Looking for a low maintenance grass substitute? Alternative ground cover lawns are increasing in popularity and blue star creeper is the perfect grass substitute if you are looking to switch up the look of your lawn. Blue star creeper has a spreading and mounding growth habit, forming a dense, low mat of leafy green foliage. In the spring and summer months, blue star creeper is adorned with delicate pale purple to blue star-shaped flowers. It requires less water than a traditional grass lawn, and since it only grows to be three inches tall you can get rid of the lawnmower, because mowing is not necessary! Notorious for being a hardy plant, this Australia native can tolerate heavy foot traffic, extreme weather conditions, and even drought. Besides being a viable grass substitute, blue star creeper can also be used as a filler between patio stones, cover for spring bulbs, or as a border plant.
|Botanical Name||Isotoma fluviatilis|
|Common Name||Blue Star Creeper, Swamp Isotome|
|Plant Type||Herbaceous perennial|
|Mature Size||3 inches high, 18 inch spread|
|Sun Exposure||Full sun|
|Soil Type||Moist, well-draining|
|Soil pH||6.1 - 7.8|
|Bloom Time||Spring, summer|
|Flower Color||Light blue, light purple|
|Hardiness Zones||6 - 9|
|Native Area||Australia, New Zealand|
How to Grow Blue Star Creeper
Blue star creeper (Isotoma fluviatilis) is a herbaceous perennial in the Campanulaceae (or bluebell) family that is native to eastern Australia. It is characterized by short, dark green foliage and delicate, pale blue to purple flowers that grow upwards on slender stalks. Blue star creeper is an easy plant to grow, requiring little ongoing maintenance once established. It grows in a spreading and mounding habit reaching a maximum height of three to five inches, which makes it an excellent no-mow ground cover choice for residential lawns and gardens. Plant individual blue star creeper plants at least eight to 10 inches apart for thick coverage.
While blue star creepers are not invasive by definition, they are not native to the United States and can spread quickly, becoming invasive in some situations. Keep this in mind when deciding where you’d like to plant blue star creeper. It can be easily contained with deep garden barriers or walls.
For full, colorful growth, blue star creeper should receive direct sunlight for most of the day. If necessary, blue star creeper can adapt to part sun but the growth may not be as dense.
Blue star creeper is not picky when it comes to soil. As long as it is planted in a moist, well-draining medium it will be happy. The soil should have a pH level between 6.1 to 7.8, or mildly acidic to alkaline.
Blue star creeper can be described as having medium water needs. It is known for being drought tolerant but thrives with adequate moisture in the summer months. During the summer, keep the soil moist with regular watering to support strong growth.
Temperature and Humidity
Blue star creeper is a resilient, cold-hardy plant that can withstand temperatures as low as -4 degrees Fahrenheit (or -20 degrees Celsius) with snow cover. However, it thrives in the warmer seasons and requires warm spring and summer temperatures in order to survive. While the growing season varies, blue star creeper usually blooms from spring to late fall. It is hardy in USDA zones 6 through 9.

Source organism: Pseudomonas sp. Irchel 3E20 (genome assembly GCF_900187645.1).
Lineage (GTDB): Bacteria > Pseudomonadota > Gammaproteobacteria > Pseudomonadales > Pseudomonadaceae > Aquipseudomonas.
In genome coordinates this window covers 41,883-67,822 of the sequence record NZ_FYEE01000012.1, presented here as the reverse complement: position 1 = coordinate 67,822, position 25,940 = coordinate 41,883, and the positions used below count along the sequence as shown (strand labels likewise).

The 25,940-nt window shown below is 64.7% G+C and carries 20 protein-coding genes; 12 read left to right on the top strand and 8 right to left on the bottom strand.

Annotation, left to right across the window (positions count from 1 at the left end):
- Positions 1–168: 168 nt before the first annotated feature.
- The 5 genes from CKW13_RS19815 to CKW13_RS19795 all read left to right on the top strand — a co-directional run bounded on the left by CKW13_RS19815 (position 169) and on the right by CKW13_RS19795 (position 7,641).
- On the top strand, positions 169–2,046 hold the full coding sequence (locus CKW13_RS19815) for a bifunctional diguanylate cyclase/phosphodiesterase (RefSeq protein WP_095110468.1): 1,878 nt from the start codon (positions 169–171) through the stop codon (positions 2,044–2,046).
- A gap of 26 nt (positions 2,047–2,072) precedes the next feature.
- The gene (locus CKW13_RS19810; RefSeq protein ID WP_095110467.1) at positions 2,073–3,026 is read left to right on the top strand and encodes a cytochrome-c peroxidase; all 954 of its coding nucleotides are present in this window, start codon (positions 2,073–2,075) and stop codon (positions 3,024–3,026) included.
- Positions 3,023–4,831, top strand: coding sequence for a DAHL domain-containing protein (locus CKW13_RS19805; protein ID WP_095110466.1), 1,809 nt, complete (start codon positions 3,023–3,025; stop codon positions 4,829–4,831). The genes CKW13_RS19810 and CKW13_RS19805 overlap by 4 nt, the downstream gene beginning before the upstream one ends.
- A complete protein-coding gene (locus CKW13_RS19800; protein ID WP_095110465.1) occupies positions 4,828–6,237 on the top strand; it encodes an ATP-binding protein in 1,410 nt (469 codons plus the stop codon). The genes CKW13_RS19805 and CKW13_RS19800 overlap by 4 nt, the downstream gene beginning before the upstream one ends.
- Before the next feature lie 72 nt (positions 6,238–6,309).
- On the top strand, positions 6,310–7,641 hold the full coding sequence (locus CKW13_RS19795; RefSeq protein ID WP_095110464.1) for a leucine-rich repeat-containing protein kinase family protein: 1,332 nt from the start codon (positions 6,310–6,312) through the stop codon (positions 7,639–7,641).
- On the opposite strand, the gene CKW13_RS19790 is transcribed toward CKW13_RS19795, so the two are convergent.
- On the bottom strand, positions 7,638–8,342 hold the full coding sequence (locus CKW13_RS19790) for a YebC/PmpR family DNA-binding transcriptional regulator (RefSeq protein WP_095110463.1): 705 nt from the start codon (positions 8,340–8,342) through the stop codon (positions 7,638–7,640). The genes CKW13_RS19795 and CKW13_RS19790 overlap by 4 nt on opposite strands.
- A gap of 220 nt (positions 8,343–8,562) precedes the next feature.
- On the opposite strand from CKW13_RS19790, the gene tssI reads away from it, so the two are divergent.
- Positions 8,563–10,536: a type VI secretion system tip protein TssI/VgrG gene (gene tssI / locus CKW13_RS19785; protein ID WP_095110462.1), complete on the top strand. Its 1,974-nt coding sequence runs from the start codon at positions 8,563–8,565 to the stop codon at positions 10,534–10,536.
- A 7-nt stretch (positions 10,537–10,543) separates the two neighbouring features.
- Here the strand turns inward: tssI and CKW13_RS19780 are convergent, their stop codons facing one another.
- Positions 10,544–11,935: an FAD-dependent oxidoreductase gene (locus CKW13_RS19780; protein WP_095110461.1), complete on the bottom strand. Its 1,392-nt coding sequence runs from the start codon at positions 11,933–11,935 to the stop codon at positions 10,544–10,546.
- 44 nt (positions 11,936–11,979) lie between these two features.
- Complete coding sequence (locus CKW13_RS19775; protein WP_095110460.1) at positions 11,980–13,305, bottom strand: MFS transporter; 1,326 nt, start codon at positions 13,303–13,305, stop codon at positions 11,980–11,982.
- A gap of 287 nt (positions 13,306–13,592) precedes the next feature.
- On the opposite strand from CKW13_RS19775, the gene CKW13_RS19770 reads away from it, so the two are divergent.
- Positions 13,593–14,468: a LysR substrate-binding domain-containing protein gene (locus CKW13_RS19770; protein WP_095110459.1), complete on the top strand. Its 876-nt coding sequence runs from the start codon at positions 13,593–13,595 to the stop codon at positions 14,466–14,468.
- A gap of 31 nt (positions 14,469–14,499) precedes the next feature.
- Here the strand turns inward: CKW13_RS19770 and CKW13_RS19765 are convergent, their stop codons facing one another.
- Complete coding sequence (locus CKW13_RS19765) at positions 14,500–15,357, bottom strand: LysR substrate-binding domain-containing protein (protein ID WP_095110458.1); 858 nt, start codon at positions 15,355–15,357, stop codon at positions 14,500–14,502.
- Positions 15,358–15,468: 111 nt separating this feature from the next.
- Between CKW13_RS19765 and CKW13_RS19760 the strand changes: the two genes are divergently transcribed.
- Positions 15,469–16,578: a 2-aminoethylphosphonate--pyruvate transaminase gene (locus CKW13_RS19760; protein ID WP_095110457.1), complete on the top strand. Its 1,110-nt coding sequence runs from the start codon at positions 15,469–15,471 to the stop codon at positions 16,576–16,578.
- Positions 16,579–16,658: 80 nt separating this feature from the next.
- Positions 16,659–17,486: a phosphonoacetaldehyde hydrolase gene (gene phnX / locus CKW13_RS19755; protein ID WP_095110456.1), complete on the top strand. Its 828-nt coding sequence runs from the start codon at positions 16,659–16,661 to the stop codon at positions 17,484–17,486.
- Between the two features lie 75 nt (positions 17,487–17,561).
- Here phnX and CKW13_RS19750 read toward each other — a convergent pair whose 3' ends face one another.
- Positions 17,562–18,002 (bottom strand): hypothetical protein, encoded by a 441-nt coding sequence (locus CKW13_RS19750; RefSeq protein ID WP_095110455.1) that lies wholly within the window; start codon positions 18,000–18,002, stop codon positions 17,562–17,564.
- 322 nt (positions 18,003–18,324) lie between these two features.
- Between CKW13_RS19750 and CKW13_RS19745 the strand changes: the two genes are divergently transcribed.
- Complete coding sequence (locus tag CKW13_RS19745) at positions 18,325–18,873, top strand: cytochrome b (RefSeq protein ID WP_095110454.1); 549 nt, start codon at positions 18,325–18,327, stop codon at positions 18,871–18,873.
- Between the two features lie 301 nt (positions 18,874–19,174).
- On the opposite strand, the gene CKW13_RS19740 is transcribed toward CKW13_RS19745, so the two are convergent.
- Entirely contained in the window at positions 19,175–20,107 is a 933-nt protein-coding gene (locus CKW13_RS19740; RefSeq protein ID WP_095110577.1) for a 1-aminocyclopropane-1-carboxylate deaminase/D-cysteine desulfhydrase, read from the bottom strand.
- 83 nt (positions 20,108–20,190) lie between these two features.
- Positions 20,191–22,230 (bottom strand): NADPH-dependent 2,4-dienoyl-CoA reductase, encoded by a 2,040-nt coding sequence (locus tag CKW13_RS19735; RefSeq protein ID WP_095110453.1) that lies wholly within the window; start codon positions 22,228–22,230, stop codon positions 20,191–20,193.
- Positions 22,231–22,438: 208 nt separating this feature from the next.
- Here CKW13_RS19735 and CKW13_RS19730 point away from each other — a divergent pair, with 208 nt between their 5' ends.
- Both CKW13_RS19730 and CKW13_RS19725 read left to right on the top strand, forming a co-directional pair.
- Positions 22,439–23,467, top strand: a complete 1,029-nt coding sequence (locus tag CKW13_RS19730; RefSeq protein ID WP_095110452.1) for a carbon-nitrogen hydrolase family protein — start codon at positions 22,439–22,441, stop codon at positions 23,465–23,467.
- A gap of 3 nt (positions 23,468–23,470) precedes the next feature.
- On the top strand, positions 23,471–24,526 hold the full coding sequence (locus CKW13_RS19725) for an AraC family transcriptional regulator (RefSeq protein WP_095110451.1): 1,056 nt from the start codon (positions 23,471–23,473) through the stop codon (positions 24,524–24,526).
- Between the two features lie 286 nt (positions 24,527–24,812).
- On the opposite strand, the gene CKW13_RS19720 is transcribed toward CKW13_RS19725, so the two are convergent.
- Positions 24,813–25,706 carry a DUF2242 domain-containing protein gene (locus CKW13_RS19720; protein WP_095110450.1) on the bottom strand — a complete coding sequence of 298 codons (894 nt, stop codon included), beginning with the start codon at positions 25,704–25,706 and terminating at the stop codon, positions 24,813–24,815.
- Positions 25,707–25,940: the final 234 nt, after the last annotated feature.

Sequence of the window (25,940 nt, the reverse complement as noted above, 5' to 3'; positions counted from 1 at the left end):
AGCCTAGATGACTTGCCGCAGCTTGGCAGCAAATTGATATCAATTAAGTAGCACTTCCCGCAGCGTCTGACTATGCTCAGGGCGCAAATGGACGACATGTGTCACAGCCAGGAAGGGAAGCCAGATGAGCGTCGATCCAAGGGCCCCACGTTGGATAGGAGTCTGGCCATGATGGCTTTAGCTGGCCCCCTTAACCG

Heavy fertilization is not required for blue star creeper. In fact, fertilizing blue star creeper too often can encourage aggressive growth which often becomes invasive. Fertilizing once at the beginning of the growing season with an all-purpose fertilizer will help to encourage strong new growth.
Pruning Blue Star Creeper
Shearing the foliage of a blue star creeper to about one inch tall in the late fall will help to keep the plant tidy throughout the winter and in the spring as new growth emerges. Other than this optional upkeep, blue star creeper is a low-maintenance perennial that does not require deadheading - flowering throughout the spring and summer continuously without assistance.
Propagating Blue Star Creeper
Blue star creeper is readily propagated by seed and by division. Blue star creeper spreads by rhizomes that grow both above-ground and below-ground, which means that plants can be easily divided and transplanted. When dividing blue star creeper, carefully dig around the rhizomes and root ball, preserving as many roots as possible. Gently separate plants from one another, and plant immediately.
Varieties of Blue Star Creeper
Blue star creeper is native to Australia and New Zealand and has many different varieties. The different varieties of blue star creeper mainly vary in their leaf sizes and shapes. The most popular species include:
- Isotoma fluviatilis subsp. Australis has a corolla of 7 to 15 millimeters long with 5-15 millimeters long leaves.
- Isotoma fluviatilis subsp. Borealis has a corolla of 6 to 10 millimeters long and looks very similar to Australis which sometimes makes it hard to tell between the two. Long pedicels in the flowers of Borealis are a distinguishing feature.
- Isotoma fluviatilis subsp. Fluviatilis is the most common variety of blue star creeper. Its leaves are 5 to 15 centimeters long and the corolla is 4 to 7 millimeters in length.
Growing From Seed
Blue star creeper seeds can be harvested from mature plants, or purchased at a nursery or garden center. Sow the seeds on moistened seed starter mix and cover the container with newspaper. Keep the container in a location where it receives partial sunlight, and keep the soil consistently moist until the seeds sprout. Blue star creeper seeds take anywhere from 7 to 15 days to sprout so be patient!